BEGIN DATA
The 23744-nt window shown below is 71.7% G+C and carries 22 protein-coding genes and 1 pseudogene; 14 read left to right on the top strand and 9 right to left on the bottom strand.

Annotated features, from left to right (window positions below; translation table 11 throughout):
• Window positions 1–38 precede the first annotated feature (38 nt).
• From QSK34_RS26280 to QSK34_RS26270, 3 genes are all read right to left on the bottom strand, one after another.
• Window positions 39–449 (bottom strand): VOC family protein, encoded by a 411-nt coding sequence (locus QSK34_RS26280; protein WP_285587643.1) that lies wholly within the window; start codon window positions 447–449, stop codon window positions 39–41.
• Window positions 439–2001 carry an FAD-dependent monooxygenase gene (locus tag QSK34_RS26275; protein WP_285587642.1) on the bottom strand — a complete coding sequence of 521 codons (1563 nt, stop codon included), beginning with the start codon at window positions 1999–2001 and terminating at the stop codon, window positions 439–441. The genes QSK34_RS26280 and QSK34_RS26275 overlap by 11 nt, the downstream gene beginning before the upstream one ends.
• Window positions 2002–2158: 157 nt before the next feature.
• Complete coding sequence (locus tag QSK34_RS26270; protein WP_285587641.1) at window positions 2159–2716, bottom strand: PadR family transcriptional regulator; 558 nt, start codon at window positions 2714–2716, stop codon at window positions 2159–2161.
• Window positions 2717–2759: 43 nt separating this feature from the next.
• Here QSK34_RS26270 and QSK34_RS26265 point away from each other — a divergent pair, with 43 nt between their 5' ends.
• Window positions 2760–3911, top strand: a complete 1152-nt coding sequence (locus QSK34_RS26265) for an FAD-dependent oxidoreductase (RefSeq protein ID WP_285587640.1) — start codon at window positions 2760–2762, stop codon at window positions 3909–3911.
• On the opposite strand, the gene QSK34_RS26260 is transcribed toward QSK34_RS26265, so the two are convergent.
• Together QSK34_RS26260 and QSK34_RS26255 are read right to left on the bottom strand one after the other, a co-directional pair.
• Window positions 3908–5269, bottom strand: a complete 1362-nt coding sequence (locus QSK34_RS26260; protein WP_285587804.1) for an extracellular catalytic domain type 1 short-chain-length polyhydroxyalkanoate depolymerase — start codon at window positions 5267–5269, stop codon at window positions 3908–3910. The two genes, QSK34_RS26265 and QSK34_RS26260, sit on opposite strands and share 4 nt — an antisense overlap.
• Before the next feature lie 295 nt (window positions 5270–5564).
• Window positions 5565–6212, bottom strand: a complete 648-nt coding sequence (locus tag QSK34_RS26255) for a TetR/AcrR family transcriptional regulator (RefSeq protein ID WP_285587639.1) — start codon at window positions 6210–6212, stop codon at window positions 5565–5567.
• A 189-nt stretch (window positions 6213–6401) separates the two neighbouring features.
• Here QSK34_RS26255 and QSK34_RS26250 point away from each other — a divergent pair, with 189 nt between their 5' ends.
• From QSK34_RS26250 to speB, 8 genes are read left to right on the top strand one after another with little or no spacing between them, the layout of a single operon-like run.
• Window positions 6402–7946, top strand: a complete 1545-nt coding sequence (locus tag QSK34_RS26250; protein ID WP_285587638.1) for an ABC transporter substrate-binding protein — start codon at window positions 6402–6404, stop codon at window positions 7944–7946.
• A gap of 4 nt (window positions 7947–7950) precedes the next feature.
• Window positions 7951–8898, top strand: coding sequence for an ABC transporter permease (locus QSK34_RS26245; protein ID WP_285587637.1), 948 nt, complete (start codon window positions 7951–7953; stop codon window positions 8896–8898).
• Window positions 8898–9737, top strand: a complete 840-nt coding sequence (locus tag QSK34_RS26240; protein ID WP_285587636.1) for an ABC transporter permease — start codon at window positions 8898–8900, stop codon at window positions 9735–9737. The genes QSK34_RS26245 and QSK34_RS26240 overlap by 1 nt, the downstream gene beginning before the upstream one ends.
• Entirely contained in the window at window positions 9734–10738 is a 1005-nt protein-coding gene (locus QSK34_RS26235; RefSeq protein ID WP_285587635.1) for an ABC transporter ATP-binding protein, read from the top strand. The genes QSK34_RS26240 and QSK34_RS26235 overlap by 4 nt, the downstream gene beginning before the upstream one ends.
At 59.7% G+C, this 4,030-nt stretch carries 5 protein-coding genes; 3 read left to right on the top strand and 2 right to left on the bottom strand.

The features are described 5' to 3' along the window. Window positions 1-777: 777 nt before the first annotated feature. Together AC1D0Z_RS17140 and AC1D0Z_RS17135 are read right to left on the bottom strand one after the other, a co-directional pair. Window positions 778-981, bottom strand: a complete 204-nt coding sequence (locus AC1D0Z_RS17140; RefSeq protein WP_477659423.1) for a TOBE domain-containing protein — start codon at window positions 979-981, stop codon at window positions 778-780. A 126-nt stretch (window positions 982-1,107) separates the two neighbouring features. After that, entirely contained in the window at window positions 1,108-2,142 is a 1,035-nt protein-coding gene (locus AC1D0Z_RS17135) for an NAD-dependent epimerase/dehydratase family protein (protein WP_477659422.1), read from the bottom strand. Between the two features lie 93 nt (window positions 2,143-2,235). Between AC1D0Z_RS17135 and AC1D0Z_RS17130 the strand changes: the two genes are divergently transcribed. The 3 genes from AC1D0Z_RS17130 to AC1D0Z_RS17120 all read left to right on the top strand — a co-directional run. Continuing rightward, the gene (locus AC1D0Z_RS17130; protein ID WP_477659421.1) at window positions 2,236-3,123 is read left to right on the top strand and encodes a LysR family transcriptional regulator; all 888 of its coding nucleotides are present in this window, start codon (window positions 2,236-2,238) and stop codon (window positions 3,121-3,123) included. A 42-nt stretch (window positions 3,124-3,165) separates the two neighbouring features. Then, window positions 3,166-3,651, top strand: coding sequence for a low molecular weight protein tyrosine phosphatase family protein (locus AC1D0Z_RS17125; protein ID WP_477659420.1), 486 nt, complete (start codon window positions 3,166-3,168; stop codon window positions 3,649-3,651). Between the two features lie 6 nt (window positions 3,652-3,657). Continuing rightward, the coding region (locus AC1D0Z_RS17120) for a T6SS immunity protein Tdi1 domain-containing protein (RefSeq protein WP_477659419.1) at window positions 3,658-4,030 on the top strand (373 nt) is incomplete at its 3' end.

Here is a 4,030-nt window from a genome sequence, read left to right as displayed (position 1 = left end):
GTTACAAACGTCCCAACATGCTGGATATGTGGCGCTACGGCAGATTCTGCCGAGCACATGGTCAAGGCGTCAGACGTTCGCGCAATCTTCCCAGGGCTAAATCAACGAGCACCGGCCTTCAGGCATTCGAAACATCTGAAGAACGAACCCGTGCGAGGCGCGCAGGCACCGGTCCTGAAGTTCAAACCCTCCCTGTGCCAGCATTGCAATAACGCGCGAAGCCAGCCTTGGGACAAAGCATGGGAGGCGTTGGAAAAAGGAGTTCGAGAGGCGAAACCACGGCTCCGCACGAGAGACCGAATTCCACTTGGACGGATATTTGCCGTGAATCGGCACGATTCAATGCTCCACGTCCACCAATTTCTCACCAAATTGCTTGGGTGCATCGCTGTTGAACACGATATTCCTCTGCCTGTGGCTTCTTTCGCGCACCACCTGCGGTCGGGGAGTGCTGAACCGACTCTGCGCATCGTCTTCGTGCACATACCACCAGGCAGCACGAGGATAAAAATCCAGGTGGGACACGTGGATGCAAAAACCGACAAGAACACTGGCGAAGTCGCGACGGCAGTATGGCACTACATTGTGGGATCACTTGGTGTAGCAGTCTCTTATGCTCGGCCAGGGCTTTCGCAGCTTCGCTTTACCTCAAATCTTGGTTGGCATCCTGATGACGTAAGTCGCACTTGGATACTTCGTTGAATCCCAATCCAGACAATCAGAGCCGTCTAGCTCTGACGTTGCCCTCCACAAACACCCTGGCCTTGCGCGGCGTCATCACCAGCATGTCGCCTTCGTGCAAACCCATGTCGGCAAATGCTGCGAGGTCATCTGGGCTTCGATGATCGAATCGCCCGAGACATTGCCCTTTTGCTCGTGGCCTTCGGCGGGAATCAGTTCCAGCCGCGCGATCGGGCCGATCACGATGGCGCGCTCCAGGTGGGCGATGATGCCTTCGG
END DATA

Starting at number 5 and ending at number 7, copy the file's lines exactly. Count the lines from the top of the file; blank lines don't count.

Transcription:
• Window positions 39–449 (bottom strand): VOC family protein, encoded by a 411-nt coding sequence (locus QSK34_RS26280; protein WP_285587643.1) that lies wholly within the window; start codon window positions 447–449, stop codon window positions 39–41.
• Window positions 439–2001 carry an FAD-dependent monooxygenase gene (locus tag QSK34_RS26275; protein WP_285587642.1) on the bottom strand — a complete coding sequence of 521 codons (1563 nt, stop codon included), beginning with the start codon at window positions 1999–2001 and terminating at the stop codon, window positions 439–441. The genes QSK34_RS26280 and QSK34_RS26275 overlap by 11 nt, the downstream gene beginning before the upstream one ends.
• Window positions 2002–2158: 157 nt before the next feature.